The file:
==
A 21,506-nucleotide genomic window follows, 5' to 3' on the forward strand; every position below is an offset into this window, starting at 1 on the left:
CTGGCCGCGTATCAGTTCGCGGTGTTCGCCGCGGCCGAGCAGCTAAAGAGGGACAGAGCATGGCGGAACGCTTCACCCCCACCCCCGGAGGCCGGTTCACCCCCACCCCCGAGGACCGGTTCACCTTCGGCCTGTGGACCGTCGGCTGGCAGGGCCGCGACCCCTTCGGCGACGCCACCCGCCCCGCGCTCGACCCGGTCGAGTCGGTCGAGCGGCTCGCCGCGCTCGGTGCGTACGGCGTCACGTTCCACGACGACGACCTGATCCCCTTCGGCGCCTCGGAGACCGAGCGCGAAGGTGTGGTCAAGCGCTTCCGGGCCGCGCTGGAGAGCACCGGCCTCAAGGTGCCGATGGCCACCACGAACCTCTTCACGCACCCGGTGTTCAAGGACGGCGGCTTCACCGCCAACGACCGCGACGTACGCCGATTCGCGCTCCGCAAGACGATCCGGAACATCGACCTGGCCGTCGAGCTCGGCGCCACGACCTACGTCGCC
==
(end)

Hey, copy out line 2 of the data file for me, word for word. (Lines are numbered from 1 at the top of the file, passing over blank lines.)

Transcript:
CTGGCCGCGTATCAGTTCGCGGTGTTCGCCGCGGCCGAGCAGCTAAAGAGGGACAGAGCATGGCGGAACGCTTCACCCCCACCCCCGGAGGCCGGTTCACCCCCACCCCCGAGGACCGGTTCACCTTCGGCCTGTGGACCGTCGGCTGGCAGGGCCGCGACCCCTTCGGCGACGCCACCCGCCCCGCGCTCGACCCGGTCGAGTCGGTCGAGCGGCTCGCCGCGCTCGGTGCGTACGGCGTCACGTTCCACGACGACGACCTGATCCCCTTCGGCGCCTCGGAGACCGAGCGCGAAGGTGTGGTCAAGCGCTTCCGGGCCGCGCTGGAGAGCACCGGCCTCAAGGTGCCGATGGCCACCACGAACCTCTTCACGCACCCGGTGTTCAAGGACGGCGGCTTCACCGCCAACGACCGCGACGTACGCCGATTCGCGCTCCGCAAGACGATCCGGAACATCGACCTGGCCGTCGAGCTCGGCGCCACGACCTACGTCGCC